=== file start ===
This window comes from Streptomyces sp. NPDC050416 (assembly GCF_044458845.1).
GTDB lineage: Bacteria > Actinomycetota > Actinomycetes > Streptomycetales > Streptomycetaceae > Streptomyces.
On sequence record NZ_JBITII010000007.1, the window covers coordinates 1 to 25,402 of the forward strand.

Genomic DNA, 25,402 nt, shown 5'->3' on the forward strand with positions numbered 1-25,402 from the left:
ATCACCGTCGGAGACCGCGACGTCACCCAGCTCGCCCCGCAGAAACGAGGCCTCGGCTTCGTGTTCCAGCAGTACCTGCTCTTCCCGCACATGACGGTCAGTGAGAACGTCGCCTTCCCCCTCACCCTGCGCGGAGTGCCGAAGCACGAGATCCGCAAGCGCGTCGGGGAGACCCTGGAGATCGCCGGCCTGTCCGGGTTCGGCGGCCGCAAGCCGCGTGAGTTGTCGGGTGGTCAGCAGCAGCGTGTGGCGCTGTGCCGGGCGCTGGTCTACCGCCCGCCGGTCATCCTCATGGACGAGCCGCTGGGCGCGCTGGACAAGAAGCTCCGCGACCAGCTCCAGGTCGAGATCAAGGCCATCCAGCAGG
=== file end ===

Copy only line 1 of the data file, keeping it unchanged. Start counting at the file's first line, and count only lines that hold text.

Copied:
This window comes from Streptomyces sp. NPDC050416 (assembly GCF_044458845.1).